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What is a Leading Case?

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  • Written By: Mary McMahon
  • Edited By: O. Wallace
  • Last Modified Date: 04 December 2016
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A leading case is a court case which results in a decision which sets a precedent. It may establish a new legal concept or interpret a law in a new way. Leading cases contribute to the body of law and they are used by other lawyers and judges in the future when addressing similar matters. Some are familiar to members of the general public because they had such a profound impact on the legal field and on the culture of a society.

When judges hear cases, they weigh the information in the case against existing law and precedent to make a decision which they feel is in line with the existing legal system. Sometimes, this is not possible. A case may challenge an existing law, may argue for a reinterpretation of a law, or may be so unique in nature that no known precedent or law applies. In these cases, the decision made by the judge will involve setting a precedent. This allows the legal system to evolve as new situations arise and as the approach to law changes; for example, laws against miscegenation were once on the books in many nations and such laws are no longer deemed legal or appropriate.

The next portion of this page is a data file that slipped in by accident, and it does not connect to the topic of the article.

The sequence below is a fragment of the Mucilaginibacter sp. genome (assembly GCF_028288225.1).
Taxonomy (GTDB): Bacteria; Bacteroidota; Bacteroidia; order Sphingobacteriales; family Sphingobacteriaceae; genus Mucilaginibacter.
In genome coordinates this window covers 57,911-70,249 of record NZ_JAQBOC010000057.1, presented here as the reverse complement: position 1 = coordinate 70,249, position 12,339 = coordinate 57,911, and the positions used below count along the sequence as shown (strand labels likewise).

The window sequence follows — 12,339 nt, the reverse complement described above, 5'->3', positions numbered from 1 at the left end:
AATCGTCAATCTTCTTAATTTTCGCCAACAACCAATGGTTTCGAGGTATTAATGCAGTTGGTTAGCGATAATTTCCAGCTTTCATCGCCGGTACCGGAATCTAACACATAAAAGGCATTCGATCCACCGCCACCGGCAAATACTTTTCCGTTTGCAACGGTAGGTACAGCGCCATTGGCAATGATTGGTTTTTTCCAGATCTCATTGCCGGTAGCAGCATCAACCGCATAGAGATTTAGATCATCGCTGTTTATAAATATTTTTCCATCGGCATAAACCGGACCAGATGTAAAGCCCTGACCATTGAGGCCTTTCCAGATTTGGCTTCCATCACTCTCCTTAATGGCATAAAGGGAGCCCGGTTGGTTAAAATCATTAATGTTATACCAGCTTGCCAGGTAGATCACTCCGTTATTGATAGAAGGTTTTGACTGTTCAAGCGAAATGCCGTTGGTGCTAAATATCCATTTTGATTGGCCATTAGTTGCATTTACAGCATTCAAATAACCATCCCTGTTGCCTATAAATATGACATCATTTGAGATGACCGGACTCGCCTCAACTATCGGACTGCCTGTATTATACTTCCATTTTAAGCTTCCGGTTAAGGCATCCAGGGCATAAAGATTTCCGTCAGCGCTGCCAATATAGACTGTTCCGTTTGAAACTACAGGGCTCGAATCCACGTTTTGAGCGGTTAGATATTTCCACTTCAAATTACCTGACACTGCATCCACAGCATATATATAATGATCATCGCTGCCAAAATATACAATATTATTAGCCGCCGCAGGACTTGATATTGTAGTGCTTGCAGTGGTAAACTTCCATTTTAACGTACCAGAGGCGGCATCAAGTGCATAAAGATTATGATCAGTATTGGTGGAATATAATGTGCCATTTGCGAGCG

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Leading cases are the most important cases in a given area of law, setting the precedent which other legal scholars abide by. On occasion, the outcome of a leading case may be challenged by a lawyer or judge who disagrees with the outcome. When such cases are overturned, this in turn sets precedent, and threatens cases which hinged upon that leading case because their outcomes may no longer be valid either. Leading cases comprise part of case law, the body of law which is derived from legal decisions, rather than laws passed by the government.

Typically higher courts are involved in a leading case. A higher court may be called upon to reverse a lower court ruling, to clarify the interpretation of a law, or to take other actions which could result in setting a legal precedent. As a result, proceedings in higher courts tend to be followed closely when they concern controversial issues, as members of the media as well as the legal community want to know if the court will establish a leading case.

Some examples of leading cases include Law v. Canada (1999) in Canada, Fagan v. Metropolitan Police Commissioner (1969) in Britain, and Miranda v. Arizona (1966) in the United States.

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